Let’s look more closely at one of the value chains. The core telecom network is served by different network providers, who in turn rely on device manufacturers and other hardware providers. Infrastructure providers can share the network telemetry information back to the telecom providers, who can use that information to enrich their capabilities, such as digital twins and for building different types of AI and ML applications. The right side of the diagram below illustrates how the location and mobility data from telecoms can be used to augment data with other consumer industries to enhance loyalty programs, better target customers, and offer different location-based services.
Going forward, telecoms will begin to capitalize on new and emerging technologies, such as digital twins. Building a digital twin through their network serves as a visualization tool to replicate what is happening in the real world. This enables continuous prototyping, testing, and self-optimization of the network.
Overlaying this digital twin with data such as customer experience and mobility data enables networks to be much more customer-centric, ensuring network providers can personalize customer experiences to meet their precise demands. This will help increase customer satisfaction and improve loyalty, ultimately driving improved profitability.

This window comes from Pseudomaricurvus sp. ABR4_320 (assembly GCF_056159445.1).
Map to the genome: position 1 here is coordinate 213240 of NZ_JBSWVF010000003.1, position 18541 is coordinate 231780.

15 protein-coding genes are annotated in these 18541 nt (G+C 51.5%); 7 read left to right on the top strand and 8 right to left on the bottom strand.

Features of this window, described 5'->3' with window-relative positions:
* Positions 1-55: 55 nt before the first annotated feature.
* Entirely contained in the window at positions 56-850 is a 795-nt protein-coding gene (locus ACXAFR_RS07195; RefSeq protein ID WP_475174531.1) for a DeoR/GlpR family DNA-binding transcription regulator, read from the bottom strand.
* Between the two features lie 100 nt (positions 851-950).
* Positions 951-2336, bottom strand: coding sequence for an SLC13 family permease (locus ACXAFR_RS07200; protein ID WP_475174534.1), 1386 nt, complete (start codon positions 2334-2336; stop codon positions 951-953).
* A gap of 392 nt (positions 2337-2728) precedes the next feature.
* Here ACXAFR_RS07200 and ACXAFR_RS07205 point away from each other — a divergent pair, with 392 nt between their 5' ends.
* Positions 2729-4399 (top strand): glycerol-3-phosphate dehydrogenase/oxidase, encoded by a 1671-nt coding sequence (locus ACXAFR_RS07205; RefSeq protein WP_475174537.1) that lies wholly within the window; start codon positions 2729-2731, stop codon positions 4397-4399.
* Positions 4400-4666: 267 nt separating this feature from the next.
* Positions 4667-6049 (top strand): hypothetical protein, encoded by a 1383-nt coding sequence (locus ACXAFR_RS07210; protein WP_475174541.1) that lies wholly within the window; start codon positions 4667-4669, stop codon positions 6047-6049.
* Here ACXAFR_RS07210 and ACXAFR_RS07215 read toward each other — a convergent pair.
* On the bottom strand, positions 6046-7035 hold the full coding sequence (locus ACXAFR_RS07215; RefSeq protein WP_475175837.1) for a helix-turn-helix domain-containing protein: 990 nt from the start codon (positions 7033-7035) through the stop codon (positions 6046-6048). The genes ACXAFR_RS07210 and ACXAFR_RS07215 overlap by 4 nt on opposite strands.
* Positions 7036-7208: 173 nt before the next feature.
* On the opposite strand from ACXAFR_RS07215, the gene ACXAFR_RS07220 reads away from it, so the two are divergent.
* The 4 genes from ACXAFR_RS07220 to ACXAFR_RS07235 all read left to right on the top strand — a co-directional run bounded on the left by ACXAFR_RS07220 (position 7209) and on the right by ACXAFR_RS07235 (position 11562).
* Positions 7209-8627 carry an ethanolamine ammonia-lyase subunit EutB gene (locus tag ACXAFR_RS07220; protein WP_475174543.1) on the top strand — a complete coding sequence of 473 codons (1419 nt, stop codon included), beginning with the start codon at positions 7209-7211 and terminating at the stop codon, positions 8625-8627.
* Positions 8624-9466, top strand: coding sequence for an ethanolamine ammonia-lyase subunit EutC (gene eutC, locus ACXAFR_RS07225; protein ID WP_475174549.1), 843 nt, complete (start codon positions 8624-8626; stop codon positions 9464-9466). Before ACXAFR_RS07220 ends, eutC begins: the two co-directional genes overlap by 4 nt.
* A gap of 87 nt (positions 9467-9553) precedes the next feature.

Adopting a new business model
Telecom companies that understand the key to greater profitability and competitiveness is mastering and unlocking data rapidly can pivot their business to become more of a TechCo model.
From a data point of view, 5G and 6G connectivity across the ecosystems means there will be even more data and even more connectivity. If we don’t harness the data properly, then the challenges will only increase.
We have officially entered “the second half of the chessboard,” which means that from this point onward every digital innovation will likely result in a dramatic technological shift. If anyone thought that Moore’s Law was slowing down in the tech industry, remember that Intel has promised to deliver 1 trillion transistors in a single device by 2030. To put this in context, the Apple iPhone 14 only has 15 billion transistors. Imagine the volume of data generated in just a few years when the compute resources available to large enterprises in the cloud today will be available at the edge.
In the long term, effectively managing and using data is no longer a “nice to have.” Those businesses that do it well will be able to more easily differentiate themselves from their competitors. The best time to build data partnerships is now.
To learn how Snowflake can drive revenue and innovation for telecoms, read more about the Telecom Data Cloud.